Another might be the 3 gallon jug 5 gallon jug or any number of other logic problems.

On the other hand, challenge that character is one where in addition to player choices the actual PC traits are a necessary component needed for the solution. So, different characters might have very different chances or even no chance. Does the imp give clues instead of riddles, maybe verses of a song, but each is in a different language within the world so that the character with multiple languages get more verses with key clues that let them get closer to the solution and control of the outcome?

Are clues hidden or in difficult to get to places or basically in some wsy going to require some PC trait chouces yo be important to the outcome?

That's the context and contrast, like warm vs cold, that spotlights the two terms.
 

CleverNickName

Adventurer
I think it's shorthand for "challenge the numbers written on the character sheet."

Say, if I needed to challenge our 10th level Barbarian (half-orc berserker, melee build, low Int and Cha), I would set up an adventure specifically tailored to her strengths and weaknesses as they appear on the character sheet. The dungeon would have small rooms and tight quarters, it would feature at least one type of monster with an "aura" effect on adjacent foes, and I'd maybe sprinkle in a few spellcasters or fiends that can use mind-control or illusion magic. I'd mix it up with a magical trap that targets Intelligence, and maybe include a social encounter with an NPC or two.

Then, after what would no doubt be frustrating couple of hours for our Barbarian, I'd make sure that the final boss monster is the perfect opponent for her: fun to fight in melee, all alone in a giant arena, with a variety of healing abilities to keep it upright and dangerous well into Round 10, when the rest of the party has tired out but the barbarian is still swinging. You know...give that 10th level barbarian a chance to shine while the rest of the party looks on in awe.

There's a difference between "challenging the character" and "sabotage," though. The goal isn't to humiliate the barbarian for hours and then finally throw her a bone; that's just bad DMing. No, the goal is to frustrate the player just enough to goad them into a frenzy, make them crave action. Then when she finally gets to that boss battle, the player should be roaring with glee as she finally gets to take the spotlight and save the day.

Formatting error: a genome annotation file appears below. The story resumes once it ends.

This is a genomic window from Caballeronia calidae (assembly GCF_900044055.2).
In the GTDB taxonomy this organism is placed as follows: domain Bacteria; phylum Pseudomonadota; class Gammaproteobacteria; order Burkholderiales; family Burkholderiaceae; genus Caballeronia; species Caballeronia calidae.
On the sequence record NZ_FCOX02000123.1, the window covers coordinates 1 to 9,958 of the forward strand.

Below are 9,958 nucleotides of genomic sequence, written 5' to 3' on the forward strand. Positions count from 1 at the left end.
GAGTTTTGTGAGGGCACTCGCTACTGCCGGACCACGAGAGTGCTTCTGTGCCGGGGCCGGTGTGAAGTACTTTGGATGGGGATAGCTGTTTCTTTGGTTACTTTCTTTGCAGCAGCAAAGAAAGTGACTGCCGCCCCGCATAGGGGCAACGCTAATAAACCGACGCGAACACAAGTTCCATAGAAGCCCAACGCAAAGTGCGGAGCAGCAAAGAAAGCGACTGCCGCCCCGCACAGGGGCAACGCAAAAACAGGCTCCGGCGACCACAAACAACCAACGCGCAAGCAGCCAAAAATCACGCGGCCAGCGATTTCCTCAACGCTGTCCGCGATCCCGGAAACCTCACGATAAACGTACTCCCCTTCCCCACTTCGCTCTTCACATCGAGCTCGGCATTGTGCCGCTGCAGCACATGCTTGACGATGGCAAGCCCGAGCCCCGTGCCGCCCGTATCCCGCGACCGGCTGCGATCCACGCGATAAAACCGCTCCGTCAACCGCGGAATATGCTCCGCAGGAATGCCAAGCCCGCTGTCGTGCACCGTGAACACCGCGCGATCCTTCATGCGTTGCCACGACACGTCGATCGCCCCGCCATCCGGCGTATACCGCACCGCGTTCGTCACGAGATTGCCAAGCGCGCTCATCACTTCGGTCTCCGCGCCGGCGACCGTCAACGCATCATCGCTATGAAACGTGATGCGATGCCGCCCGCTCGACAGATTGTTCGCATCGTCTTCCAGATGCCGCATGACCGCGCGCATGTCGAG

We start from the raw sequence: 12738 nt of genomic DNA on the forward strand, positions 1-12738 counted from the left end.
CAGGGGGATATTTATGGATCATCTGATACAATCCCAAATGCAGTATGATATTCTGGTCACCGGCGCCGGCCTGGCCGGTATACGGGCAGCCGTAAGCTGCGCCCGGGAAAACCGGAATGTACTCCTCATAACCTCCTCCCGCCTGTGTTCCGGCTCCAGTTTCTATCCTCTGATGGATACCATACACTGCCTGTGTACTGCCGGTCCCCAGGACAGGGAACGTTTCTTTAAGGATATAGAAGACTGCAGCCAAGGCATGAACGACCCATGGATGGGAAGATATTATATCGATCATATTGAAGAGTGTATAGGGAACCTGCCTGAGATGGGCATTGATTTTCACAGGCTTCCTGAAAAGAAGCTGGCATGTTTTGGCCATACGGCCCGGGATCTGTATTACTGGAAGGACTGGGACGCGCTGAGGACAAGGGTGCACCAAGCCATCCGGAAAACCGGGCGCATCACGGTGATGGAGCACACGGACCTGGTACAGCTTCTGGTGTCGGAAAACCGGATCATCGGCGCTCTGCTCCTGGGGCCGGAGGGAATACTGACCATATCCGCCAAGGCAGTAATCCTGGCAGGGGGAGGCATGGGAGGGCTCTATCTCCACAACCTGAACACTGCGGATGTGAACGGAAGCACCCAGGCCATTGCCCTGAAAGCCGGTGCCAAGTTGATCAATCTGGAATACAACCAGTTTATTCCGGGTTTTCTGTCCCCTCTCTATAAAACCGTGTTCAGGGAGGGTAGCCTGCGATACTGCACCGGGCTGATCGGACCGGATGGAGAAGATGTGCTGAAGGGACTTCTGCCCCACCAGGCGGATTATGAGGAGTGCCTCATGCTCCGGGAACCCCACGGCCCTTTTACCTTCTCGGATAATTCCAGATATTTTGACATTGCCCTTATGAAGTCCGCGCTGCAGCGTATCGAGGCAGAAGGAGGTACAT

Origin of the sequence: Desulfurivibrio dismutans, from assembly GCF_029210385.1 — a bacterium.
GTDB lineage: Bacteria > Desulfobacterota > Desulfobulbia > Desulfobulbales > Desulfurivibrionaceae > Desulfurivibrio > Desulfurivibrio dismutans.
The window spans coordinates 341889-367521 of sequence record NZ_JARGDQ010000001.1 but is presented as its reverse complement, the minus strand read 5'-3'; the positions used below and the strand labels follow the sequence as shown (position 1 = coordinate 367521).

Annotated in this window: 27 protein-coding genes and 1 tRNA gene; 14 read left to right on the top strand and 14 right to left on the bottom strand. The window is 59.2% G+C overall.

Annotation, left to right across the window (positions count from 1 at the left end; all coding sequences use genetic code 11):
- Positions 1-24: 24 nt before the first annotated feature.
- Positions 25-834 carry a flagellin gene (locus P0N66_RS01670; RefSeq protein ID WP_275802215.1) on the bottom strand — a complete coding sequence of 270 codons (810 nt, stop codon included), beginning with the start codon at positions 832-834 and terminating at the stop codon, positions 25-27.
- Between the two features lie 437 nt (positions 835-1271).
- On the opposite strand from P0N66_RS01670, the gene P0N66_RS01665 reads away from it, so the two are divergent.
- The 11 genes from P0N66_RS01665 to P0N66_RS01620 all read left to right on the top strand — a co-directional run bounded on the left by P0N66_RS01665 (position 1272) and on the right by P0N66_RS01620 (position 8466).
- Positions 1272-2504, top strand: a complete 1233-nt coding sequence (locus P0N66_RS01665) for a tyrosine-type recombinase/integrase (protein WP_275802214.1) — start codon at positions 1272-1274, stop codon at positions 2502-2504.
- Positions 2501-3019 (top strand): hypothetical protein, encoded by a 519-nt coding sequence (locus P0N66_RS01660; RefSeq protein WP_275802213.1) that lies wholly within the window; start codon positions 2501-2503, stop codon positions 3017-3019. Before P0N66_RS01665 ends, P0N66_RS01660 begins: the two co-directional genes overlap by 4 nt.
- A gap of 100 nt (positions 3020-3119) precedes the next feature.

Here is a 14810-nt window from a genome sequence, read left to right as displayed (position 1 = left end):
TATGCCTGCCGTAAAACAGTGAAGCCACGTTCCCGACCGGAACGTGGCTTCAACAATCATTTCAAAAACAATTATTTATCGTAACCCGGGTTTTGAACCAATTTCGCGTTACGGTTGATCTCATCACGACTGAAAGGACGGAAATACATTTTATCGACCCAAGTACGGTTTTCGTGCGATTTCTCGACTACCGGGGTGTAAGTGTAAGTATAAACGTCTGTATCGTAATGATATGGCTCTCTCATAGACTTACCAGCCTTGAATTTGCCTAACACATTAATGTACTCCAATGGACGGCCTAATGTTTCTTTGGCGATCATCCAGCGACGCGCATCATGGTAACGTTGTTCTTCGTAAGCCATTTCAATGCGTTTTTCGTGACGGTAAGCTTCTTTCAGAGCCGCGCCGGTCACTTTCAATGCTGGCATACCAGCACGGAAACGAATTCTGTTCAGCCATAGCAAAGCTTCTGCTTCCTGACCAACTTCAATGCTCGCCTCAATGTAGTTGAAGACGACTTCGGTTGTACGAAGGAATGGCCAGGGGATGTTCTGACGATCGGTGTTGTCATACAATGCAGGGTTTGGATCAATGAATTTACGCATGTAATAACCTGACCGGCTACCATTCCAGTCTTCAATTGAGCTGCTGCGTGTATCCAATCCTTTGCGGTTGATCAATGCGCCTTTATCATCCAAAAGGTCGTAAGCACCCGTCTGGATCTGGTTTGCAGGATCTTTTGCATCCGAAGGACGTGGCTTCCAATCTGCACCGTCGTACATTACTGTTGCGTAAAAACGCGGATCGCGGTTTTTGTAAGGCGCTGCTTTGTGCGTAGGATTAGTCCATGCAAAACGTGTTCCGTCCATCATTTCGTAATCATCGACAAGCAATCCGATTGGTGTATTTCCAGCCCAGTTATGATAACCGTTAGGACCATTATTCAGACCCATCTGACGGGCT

Last edited:

Hussar

Legend
[MENTION=50987]CleverNickName[/MENTION] and [MENTION=6919838]5ekyu[/MENTION] and [MENTION=762]Mort[/MENTION] get it. As was said, meaning is rarely in a vacuum. Challenge the character is simply shorthand for setting a challenge in the game that is addressed to the fictional abilities of the character and not directly addressed to the player.

Combat is a perfect example really. Very few of us know how to use a halberd. None of us can cast a fireball. But, our characters can. How they do it? Dunno. Don't particularly care either. But, I do know that they can. So, when combat ensues, I'm not expected to tell the group how I hold my halberd or how I wave my hands and make a fireball shoot out.

Sure, the decision to use a halberd or a fireball is a player decision, but, the solution to the problem of the orc standing between you and the pie is found with the character, not within your ability to figure out how to stab that orc.

Once upon a time, adventures were designed to be very, very player facing. Tome of Horrors is probably the best example of this, but, there are others. Solving the Tomb of Horrors is a challenge to the player because, really, it doesn't matter terribly much what kind of character you bring in. None of the challenges, or at least very few, are character facing.

Contrast that with, say, Caves of Chaos. The characters you bring will very, very much determine your ability to achieve goals within the caves as my very first group of characters, 5 1st level MU's, discovered to their folly, falling foul to a fiendish flock of stirges. :D
 

Charlaquin

Goblin Queen
"Challenge the character not the player," IIRC, was originally a guideline that a gaming magazine... I think it was Dungeon? ...used for their adventure submissions. The intent being that they wanted the difficulty in those adventures to come from the game mechanics, not from logic puzzles. i.e. Don't present the players with an actual riddle and ask them to solve it themselves, just set a high DC Intelligence check they have to pass to solve the riddle.

The phrase as since grown to be a sort of tagline for that way of thinking. Ultimately it's just a way to present the idea that difficulty should be derived primarily from the game mechanics in a positive light, same as "theater of the mind" is a way to present the idea of playing without visual aid in a positive light and "the middle path" is a way to present the idea of only calling for rolls when there are meaningful costs or consequences for failure in a positive light.
 

Monayuris

Explorer
Not sure I think that is at all relevant. How does your character know how to use a halberd?

Because you, as a player, decided that to be the case. The player brings the character to the table. Even in heavy handed, pure roll skill checks for every thing game, the player determines what the character is good at.
 

Paul Farquhar

Adventurer